At this time of year, when plants run rampant, we see two common types of report on FixMyStreet: those asking their councils to mow the local verges, and those asking them why they have cut the wildflowers and grasses back.
After talking to British wild plant conservation charity Plantlife, we find ourselves very much in favour of letting these small patches of wild flora thrive. Yes, mowed verges might look neater, but when those plants are left to grow as nature intended, great things happen.
Not just a pretty place
According to Plantlife, more than 700 of species of wildflower can be found alongside UK road verges. If they’ve been left unmown in your neighbourhood, you’ll know that in these summer months they really are beautiful, with poppies, convolvulus, meadowsweet, celandine, thrift, clover and harebells (to name but a few) scattering a variety of colour through the grasses.
But there’s more than the visual appeal: these verges also improve air quality, buffer noise, and give a home to precious insect life.
With the correct verge management, Plantlife estimates that the 313,000+ miles of rural road verges in this country could become a sanctuary for 400 billion more wild flowers, as well as providing a habitat to all the bees, birds, butterflies and many other creatures that count on such flowers to survive.
A change of direction
So given all these benefits, why aren’t councils already leaving their verges to grow?
In some cases it’s the perceived expense of specialist equipment; in others it’s the fear that longer grass creates road safety issues (such as a lack of visibility at junctions) or attracts litter. Sometimes, it simply comes down to residents preferring closely mown grass.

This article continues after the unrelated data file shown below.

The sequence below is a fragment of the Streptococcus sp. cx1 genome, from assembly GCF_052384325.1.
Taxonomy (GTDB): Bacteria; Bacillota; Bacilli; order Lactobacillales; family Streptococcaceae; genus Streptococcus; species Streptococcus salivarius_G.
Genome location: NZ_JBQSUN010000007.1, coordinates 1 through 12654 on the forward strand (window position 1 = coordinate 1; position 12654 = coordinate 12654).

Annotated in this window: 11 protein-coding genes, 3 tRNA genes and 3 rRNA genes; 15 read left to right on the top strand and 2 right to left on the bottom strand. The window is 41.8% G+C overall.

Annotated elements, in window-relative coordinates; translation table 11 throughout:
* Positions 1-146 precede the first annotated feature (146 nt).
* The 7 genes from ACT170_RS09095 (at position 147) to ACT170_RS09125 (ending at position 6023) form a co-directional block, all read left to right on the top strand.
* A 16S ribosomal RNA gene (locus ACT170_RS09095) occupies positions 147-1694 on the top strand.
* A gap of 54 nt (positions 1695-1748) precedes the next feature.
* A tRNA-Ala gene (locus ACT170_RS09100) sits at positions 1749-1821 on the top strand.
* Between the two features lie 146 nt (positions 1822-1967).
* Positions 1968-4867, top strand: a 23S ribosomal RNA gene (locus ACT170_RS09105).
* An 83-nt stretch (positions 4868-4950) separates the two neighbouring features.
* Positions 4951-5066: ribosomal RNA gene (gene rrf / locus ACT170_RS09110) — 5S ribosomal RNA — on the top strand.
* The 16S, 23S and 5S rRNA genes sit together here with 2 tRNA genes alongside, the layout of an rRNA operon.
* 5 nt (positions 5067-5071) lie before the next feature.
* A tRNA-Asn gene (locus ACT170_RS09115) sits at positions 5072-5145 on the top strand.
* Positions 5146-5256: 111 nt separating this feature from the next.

As Plantlife points out in their Managing Grassland Road Verges guide though, it doesn’t have to be one thing or the other. There are lots of ways that councils can easily, safely and cost-effectively manage road verges to encourage wildflower growth, without compromising on the ‘neat’ look of an area and still ensuring safety.
Wild verges aren’t left entirely to their own devices: they just require a different regime of care, and still get cut back — just in a way that encourages biodiversity.
The picture is changing. Freedom of Information data collected by The Press Association earlier this year revealed that 7 in 10 councils are already taking steps to encourage wildflowers on road verges.
That being the case, giving your support by requesting a wildflower road verge in your local area could help to move those steps along and sow the seeds of better wildflower road verge management in places where opinions are still divided.
How to request a wildflower road verge via FixMyStreet
- Go to fixmystreet.com or open the FixMyStreet app.
- Enter the area or postcode of the road verge, or if you’re making the report on-the-go and you’re (safely!) standing right by the verge, you can select ‘use my current location’.
- Drag the pin across the map to the exact location of the road verge and hit ‘continue’.
- Select a category. It’s worth noting that categories on FixMyStreet are set by each council to reflect their internal departments and their own responsibilities. For this reason, you might be able to select a specific verge-related category, such as ‘verges’ ‘wildlife verges’ or ‘grass verges’, but if your council hasn’t supplied us with a designated category for verges, you might need to select one such as ‘roads’ or ‘other’.
- Add a photo of the verge if you want to. If not, click ‘continue’ again.
- In the ‘Summarise your problem’ box, type a title such as ‘Wildflower road verge request’.
- In the ‘Explain what’s wrong’ box, tell your council the reasons why you would like to encourage it to manage the road verge in a way that maximises flowering plant diversity. See Plantlife’s Road Verge Campaign for advice – you could even link to it to help the council get the guidance they need.
- Once you’re ready, click ‘continue’, fill in your details (if you’re not already logged in) and then hit ‘Submit’ to complete your request.
- Plantlife’s Road Verge Campaign also has posters you can print out and display in your window, if you’d like to get your neighbours on board.
- Experiencing pushback or (almost worse) no response from your council? Try getting your MP or local councillors to join your call, using WriteToThem.com.
We hope that many of you will join this campaign for wilder verges — and that there will be a glorious surge in the numbers of flora and fauna across the UK as a result.